Click on the modern map to see the larger version, for best results open the modern map in a new window. You can also roll your mouse over the points on the map for location details.
The boundary line between Roxbury and the South End has always been a thing of controversy so I thought I would throw my opinion into the fray. I've marked a number of points on the modern day map to correspond to the 1832 map, which shows the Boston/Roxbury boundary as a dotted line, occasionally broken by a watercourse which serves as a natural boundary. Point 1 is First Church in Roxbury, which can be seen on the 1832 map as a church building. Point 4 is Magazine Street, which now terminates at Mass Ave, but on the historic map ended in the marshes of South Bay.
My one sentence conclusion: Boston, but not the South End, has historically extended into some of what we now consider to be Roxbury today.
Now the good stuff. First, everything east of Harrison Avenue, which is the dotted line on the historic map running parallel to Davis (now Albany) Street and south of Mass Ave is part of Roxbury. Roxbury extended to the canal to allow the town access to South Bay. Second, it would appear that Hammond Street (point number 8 on the modern map) runs along the historic dividing line between Roxbury and Boston. Point number 9 on the modern map, Westminster Street, is listed in the 1910 Record of Streets as having been part of Roxbury, point number 10, Kendall Street, is listed as being in Boston. Furthermore, Hammond Court, no longer extant, ran off of Hammond Street and is listed as a Boston street. Ball Street, number 5 on the modern map, is part of Roxbury and Thorndike Street, point number 7, is in Boston. This means roughly everything west of Harrison Avenue, south of Mass Ave, east of Tremont Street, and north of Hammond Street/Thorndike Street is historically part of Boston.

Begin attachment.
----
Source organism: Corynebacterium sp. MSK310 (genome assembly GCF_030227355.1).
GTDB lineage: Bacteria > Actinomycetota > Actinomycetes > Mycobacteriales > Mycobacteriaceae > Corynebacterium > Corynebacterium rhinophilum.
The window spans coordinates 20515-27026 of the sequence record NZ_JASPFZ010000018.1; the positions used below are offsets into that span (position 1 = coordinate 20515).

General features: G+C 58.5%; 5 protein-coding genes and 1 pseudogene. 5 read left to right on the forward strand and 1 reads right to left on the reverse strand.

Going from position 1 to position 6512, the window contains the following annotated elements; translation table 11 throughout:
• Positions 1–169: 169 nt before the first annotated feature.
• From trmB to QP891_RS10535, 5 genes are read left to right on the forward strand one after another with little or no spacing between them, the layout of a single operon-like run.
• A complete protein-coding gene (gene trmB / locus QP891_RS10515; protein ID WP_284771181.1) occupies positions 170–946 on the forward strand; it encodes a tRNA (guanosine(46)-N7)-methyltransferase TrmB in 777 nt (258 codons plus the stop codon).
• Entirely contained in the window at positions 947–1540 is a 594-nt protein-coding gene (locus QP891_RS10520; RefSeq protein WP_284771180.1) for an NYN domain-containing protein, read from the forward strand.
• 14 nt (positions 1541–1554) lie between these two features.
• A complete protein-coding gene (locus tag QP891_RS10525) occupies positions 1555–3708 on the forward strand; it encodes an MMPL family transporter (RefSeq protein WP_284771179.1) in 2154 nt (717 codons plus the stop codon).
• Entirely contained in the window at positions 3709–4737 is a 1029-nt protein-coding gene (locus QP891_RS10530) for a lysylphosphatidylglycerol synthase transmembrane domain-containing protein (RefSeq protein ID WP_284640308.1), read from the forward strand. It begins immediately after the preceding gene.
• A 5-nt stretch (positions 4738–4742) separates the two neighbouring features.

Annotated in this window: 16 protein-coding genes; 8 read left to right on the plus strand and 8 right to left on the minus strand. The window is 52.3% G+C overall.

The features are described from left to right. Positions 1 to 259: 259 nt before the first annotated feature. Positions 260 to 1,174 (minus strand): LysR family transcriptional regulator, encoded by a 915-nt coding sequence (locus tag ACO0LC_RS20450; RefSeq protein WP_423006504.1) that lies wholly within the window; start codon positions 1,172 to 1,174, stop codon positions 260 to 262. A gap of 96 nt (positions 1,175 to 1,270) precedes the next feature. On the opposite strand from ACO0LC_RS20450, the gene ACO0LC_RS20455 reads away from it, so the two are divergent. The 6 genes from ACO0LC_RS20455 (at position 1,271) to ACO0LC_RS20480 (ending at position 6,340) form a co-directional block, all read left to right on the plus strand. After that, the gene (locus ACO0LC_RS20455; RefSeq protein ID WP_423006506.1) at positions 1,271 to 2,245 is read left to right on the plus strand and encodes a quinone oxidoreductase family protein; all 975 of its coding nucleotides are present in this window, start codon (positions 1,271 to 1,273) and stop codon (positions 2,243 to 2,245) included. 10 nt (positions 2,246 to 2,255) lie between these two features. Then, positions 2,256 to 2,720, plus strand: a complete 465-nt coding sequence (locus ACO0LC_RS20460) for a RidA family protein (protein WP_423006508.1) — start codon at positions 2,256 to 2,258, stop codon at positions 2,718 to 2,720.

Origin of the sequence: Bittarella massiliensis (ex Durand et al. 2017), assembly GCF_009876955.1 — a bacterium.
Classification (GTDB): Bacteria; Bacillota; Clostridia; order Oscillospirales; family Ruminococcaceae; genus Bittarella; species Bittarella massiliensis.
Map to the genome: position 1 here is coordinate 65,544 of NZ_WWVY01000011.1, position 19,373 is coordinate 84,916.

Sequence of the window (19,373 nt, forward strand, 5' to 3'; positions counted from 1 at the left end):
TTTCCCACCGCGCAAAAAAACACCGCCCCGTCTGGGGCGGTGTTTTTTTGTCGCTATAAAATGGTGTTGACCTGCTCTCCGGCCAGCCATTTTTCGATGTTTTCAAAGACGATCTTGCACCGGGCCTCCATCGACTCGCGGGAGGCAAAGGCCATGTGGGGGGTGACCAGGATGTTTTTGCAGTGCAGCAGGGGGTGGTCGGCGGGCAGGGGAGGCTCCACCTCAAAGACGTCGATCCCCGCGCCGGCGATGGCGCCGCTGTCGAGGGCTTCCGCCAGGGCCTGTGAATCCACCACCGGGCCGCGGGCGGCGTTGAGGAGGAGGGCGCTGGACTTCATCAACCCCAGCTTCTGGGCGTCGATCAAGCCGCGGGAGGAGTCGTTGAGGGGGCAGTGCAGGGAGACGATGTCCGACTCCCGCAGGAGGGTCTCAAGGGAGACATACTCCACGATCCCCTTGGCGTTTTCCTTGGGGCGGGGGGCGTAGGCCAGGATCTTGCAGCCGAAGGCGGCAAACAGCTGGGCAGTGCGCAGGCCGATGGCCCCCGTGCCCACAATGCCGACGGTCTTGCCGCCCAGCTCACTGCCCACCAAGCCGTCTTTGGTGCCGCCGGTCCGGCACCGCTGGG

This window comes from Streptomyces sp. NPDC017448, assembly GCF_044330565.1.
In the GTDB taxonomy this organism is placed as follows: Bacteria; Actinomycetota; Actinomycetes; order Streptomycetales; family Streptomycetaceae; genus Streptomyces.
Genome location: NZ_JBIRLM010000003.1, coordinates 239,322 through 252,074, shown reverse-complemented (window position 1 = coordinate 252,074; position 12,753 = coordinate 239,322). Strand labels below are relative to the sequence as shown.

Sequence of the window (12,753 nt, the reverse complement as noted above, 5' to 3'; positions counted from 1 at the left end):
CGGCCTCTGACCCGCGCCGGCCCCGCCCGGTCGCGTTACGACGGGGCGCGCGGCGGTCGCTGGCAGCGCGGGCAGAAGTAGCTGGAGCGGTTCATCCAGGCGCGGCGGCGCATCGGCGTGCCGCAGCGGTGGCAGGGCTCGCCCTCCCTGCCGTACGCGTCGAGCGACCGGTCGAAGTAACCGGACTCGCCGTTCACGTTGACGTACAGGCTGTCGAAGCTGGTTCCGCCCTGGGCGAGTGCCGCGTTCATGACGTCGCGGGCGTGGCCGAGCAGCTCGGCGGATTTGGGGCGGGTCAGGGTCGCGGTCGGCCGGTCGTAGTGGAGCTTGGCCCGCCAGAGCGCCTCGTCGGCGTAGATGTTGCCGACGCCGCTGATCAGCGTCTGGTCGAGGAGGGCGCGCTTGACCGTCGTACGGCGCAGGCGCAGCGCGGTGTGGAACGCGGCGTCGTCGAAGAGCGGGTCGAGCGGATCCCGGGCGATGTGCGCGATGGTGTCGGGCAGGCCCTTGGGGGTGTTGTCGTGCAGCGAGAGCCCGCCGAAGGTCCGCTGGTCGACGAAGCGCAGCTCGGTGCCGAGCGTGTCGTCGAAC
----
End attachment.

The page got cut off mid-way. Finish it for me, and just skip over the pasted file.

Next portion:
What remains unclear is what to call the area. It isn't really Roxbury, having always been part of Boston, yet it really isn't the South End either, at least stylistically, because the architecture is different. I suppose a savvy real estate agent will come up with a new name soon. And while the history is clear, perception, reinforced by official designations like zip codes, will be harder to change.
One side note: The 1832 map also shows that prior to the filling of the Back Bay, Roxbury's boundary extended almost all the way to the Public Garden. The 1788 law describing the Boston/Roxbury boundary can be found here.
Credit where credit is due department: Ron Newman figured this out last December.